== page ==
• Product options or attributes from a PLM or other database that the rules engine uses to dynamically update options in the interface
  • Customer information from a CRM that can be inserted into dynamically generated PDFs

 And here’s how sending out data can dramatically improve the collaboration and cycle-time of the product life cycle. (Your solution needs to be able to connect with core systems like CRM/ERP/PLM.)

  • CRM—for proposal/quote data (SKUs, line-item data, renderings) and customer preferences for a personalized experience
  • ERP—as order information to generate POs, invoices, and packing/shipping lists
  • PLM—to query product designs in PLM to satisfy individual and customized customer requests for product variations

5. Sales Automation Processes

When we talk about sales automation and product configuration, we focus on improving the process in these key areas: Dynamic pricing, auto-generated proposals, and workflows.

To introduce sales automation, we assume the first three items of our “must have” list are already in place. You can’t control dynamic pricing, auto-generate proposals, or orchestrate these transactions without those core building blocks.

 Dynamic Pricing

  • Pricing updates on the fly as product selections are made
  • Pricing is controlled by a central set of pricing rules for maintainability

 Proposal Generation

  • Product configuration data flows through to auto-generate proposals in your CPQ/CRM system.
  • In a perfect world, all information from the transaction is sent as an order object to these other business systems and includes the order’s line-item details on product options, visual renderings, pricing, discounts, taxes, and more.


  • Workflows notify teams, approvers, and customers about what needs to happen during the product life cycle
  • Internal and external emails, approvals, and signatures for the estimating, discounting, and ordering phases of the life cycle
  • Handoffs of production information to the manufacturing team
  • Delivery of CAD drawing to sales and production teams as needed to close the deal or build out the product

6. Omnichannel/B2B2C Capabilities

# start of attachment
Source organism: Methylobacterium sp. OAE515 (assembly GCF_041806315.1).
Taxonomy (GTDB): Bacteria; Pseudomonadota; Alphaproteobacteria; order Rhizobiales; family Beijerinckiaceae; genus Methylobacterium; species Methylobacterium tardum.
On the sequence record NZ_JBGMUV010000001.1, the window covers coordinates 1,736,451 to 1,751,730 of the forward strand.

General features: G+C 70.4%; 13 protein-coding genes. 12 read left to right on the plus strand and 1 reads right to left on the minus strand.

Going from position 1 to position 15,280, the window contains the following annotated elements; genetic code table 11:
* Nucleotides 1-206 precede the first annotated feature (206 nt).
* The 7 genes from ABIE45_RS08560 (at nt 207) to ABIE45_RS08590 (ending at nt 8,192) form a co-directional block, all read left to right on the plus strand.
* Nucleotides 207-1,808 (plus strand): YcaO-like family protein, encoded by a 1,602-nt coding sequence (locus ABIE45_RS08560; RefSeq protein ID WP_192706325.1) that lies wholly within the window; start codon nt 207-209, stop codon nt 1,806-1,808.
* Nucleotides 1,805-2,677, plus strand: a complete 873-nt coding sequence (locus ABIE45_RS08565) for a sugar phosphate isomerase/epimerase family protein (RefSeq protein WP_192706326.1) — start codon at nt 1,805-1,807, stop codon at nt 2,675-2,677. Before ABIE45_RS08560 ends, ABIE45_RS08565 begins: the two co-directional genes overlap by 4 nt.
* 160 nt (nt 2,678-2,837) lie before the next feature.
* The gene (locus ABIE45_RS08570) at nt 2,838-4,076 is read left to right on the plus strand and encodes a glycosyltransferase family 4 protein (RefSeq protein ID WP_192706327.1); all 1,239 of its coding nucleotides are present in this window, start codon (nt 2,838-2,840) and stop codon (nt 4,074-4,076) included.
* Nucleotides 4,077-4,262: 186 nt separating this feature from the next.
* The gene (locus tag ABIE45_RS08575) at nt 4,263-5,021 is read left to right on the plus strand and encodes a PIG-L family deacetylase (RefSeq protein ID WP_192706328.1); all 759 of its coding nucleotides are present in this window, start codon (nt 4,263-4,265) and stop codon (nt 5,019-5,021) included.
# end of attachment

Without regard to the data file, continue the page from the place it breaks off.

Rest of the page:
What are omnichannel or BCB2C sales?

Omnichannel sales mean product sales through multiple audiences and channels. This could include internal sales teams, partners and distributors, and even direct-to-customer audiences.  Digital interactions and sales with these audiences can take place on an internal portal, extranet, or internet-facing websites.

 B2B2C sales have come to mean different things to different people. Some believe B2B2C refers to an eCommerce strategy where both B2B and B2C models can be employed to facilitate a complete product transaction. This definition is most akin to omnichannel sales.

Others define B2B2C as a business model where a company reaches the consumer market through another business, rather than directly.

How Do Product Configurators And CPQ Enable Omnichannel Or BCB2C Sales?

The best-in-class CPQ solutions have a single platform that can serve salespeople, distributors, partners, and direct customers independently, yet simultaneously. When these potentially diverse sets of experiences are controlled by a single product configurator, they can also be controlled by a core set of rules with some variations for each audience. This makes the solution infinitely more maintainable,  especially when spread across diverse audiences and endpoints.

To be available to outside sales channels, your product configurators must be able to be embedded on your internal or external websites. This allows every audience to use self-service and configure their product as needed and is a must-have for this direct model.

Companies that employ product configurators as part of a larger CPQ strategy realize increased profitability and increased customer satisfaction.